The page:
BWW Review: Celebration's Knockout PRISCILLA Has Already Extended
Priscilla Queen of the Desert the musical/book by Stephan Elliott & Allan Scott/based on the 1994 film distributed by MGM/directed by Jessica Hanna/musical director: Jennifer Lin/choreographer: Roman Pantoja/Celebration Theatre at the Lex/extended through April. Produced by Stephen Soucy.
"The mega-popular 1994 film The Adventures of Priscilla Queen of the Desert delivered miles and miles of heart. Priscilla Queen of the Desert the musical remains loyal to the movie and is delightfully extravagant and colorful with perhaps the most dazzling array of costumes, amazing sets and brilliant lighting design in theatrical history. Over the last few years it has become almost as popular as the film with touring companies in the UK, Ireland, Italy, Sweden as well as in the US". This was my opening quote when the tour bowed at the Pantages in 2012. Now onstage at the small Celebration Theatre in Hollywood, the show is much scaled down but with an incredible cast of 14. Under the amazing direction of Jessica Hanna, it is more bright and alive than ever. Audiences will fall in love with this brand new Priscilla... and come away exhilarated...and wanting more.
The tour of Priscilla was technically brilliant with a tour bus that turned around to reveal a new interior for each scene. Of course, it is impossible to reproduce this in the tiny Lex space. But what I realized Friday night as I sat watching was that you don't really need it. In this production dressing room tables are turned around to create the outside of the bus and the three men Tad Coughenour as Bernadette, Lyle Colby Mackston as Adam/Felicia and Mario Burrell as Tick/Mitzi with their varied costume changes and within the realm of their powerhouse presence whether outside the bus or in make you feel like you are right there, on the road with them. It's a totally more intimate portrait.
Another technical note involves the three drag queens in performance at the casino in Alice Springs: we see it from behind as if backstage. The curtain opens and closes to fast forward the show with lightning speed. We see the actors from behind, and there are quick costume changes. Obviously, the actors are different each time, but it is such fun to watch that no one can tell...really! Needless to say, what seem to be 100s of incredible costumes steal the show. Stephan Elliott's faithful.to.movie book is flimsy, mostly fluff with many moments of heart... but with all the flair abounding, who cares an inch? This is entertainment at its wild and outrageous best. And...it is super to see the small orchestra upstage right under the skilled direction of Jennifer Lin.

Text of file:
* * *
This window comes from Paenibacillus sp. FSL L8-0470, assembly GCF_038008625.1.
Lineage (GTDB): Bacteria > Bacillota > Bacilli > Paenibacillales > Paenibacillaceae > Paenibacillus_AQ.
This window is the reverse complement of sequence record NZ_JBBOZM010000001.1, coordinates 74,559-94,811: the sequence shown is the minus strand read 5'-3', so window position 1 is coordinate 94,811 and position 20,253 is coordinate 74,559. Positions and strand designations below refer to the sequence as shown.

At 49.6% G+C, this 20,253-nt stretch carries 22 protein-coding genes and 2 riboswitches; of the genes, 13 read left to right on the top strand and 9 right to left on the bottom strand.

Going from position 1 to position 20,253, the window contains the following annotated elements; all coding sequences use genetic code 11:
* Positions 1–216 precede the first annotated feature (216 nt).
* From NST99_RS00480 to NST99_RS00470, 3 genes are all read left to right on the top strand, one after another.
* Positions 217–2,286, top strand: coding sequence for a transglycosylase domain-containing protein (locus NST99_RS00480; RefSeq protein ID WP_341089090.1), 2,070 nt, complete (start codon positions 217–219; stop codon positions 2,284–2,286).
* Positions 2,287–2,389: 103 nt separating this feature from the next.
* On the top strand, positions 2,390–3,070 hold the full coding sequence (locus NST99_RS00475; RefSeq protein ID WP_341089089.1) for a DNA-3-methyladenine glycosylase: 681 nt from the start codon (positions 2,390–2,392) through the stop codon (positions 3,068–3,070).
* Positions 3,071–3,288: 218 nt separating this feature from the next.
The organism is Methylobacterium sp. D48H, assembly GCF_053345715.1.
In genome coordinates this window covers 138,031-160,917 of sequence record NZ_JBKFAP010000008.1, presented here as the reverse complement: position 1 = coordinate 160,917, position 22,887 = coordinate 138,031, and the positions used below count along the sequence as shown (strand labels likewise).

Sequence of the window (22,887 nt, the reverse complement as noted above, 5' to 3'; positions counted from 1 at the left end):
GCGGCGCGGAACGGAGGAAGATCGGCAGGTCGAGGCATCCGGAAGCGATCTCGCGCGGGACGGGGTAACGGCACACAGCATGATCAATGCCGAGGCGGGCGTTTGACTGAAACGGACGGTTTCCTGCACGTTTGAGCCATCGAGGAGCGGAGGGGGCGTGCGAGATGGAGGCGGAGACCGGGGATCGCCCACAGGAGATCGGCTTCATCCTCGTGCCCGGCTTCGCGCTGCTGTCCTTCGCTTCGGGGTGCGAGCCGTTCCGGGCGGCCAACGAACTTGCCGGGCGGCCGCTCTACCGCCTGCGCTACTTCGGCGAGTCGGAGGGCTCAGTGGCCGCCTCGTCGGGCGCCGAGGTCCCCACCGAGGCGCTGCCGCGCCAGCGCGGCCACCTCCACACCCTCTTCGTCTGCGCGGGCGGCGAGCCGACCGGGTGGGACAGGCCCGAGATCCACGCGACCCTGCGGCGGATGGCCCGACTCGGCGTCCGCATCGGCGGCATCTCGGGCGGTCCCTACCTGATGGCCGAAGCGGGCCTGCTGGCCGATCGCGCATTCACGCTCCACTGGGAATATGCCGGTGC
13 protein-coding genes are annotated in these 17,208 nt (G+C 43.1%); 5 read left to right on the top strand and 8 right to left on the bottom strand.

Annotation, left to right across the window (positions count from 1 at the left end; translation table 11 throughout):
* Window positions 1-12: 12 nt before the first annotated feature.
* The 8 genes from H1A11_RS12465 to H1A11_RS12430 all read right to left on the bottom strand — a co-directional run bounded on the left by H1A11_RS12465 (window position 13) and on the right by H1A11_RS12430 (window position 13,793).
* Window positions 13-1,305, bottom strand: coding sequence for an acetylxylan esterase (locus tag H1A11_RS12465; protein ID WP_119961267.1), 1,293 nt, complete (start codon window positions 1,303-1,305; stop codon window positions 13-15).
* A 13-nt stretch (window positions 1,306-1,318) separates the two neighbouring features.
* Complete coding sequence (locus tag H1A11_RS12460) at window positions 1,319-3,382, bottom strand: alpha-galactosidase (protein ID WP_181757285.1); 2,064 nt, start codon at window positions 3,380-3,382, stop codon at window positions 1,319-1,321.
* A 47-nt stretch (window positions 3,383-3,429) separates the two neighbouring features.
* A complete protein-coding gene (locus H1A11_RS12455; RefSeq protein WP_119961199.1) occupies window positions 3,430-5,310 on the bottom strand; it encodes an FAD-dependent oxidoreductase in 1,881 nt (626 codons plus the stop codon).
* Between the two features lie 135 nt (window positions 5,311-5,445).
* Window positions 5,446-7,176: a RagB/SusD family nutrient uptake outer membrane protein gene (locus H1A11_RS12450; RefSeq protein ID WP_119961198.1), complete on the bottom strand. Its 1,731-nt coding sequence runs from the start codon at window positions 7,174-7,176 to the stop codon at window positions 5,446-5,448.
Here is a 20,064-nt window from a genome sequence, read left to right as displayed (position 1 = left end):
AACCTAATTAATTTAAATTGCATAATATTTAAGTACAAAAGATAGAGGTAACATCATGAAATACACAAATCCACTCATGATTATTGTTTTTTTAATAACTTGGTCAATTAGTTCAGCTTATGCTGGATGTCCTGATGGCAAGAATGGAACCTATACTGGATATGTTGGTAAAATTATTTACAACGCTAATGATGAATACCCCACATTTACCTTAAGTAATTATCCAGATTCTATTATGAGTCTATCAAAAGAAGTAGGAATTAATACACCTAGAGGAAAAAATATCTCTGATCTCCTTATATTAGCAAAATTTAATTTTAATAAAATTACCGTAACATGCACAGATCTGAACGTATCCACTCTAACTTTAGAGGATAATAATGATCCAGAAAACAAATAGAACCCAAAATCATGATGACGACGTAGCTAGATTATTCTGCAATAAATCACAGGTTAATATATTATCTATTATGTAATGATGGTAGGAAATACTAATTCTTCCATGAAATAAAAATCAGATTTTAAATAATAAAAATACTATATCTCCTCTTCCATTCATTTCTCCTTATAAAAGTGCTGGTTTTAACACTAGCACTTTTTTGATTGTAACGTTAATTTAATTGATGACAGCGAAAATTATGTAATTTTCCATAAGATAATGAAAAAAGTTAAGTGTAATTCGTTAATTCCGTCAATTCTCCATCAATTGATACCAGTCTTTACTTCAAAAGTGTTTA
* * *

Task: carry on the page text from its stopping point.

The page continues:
I wish the show had original music like Kinky Boots does. Not that I do not like the standard tunes, I do, so I'm really not complaining. "It's Raining Men", "Go West", "Hot Stuff", "Macarthur Park", "A Fine Romance", to name a few are all terrific and they work splendidly as the traditional songs did in Mama Mia to move the story along and fill in very specific character emotions. "Colour My World", "Material Girl", "Don't Leave Me This Way"and "We Belong" are but a few fine examples of how the creative team cleverly position the music & lyrics within the plot to suit a particular story element or feeling.
The three actors Coughenour, Mackston and Burrell are brilliant. They have wonderful chemistry together and separately perform with amazing attention to character and style. George Chavez is amusing and likable as Bob. He also essays other characters with great comedic flair. Gina Torrecilla is perfectly stalwart as Tick's wife Marion. Markesha Chatfield, Andrea Sonera and Katie Self are delicious as the Divas from on high, as well as in other roles, Jason De Puy is a standout as Adam's Cover and as the Young Bernadette, and brothers Jack and Nick Brody do a splendid job of sharing the role of Tick's son Benji, so sweet and likable. This is a fabulous cast who make every moment of the show come to spectacular life under the directorial slickness of Jessica Hanna. Members of the male ensemble John Paul Batista, Jamie Pierce and Marqell Edward Clamton must be singled out for their fast and furious dance moves led by Roman Pantoja's scintillating choreography.
Credit must be paid to Pete Hickok for his economically efficient scenic design. Allison Dillard's costumes are spectacular. The colorful headgear is as fun to watch as the dresses. And thanks to Brandon Baruch for his fantastic lighting design and to Rebecca Kessin for great sound.
Priscilla should play on and on, but Celebration's season includes a June staging of Cabaret, so May is the last possible extension. Run, don't walk to get tix!
(photo credit: Caught in the Moment Photography)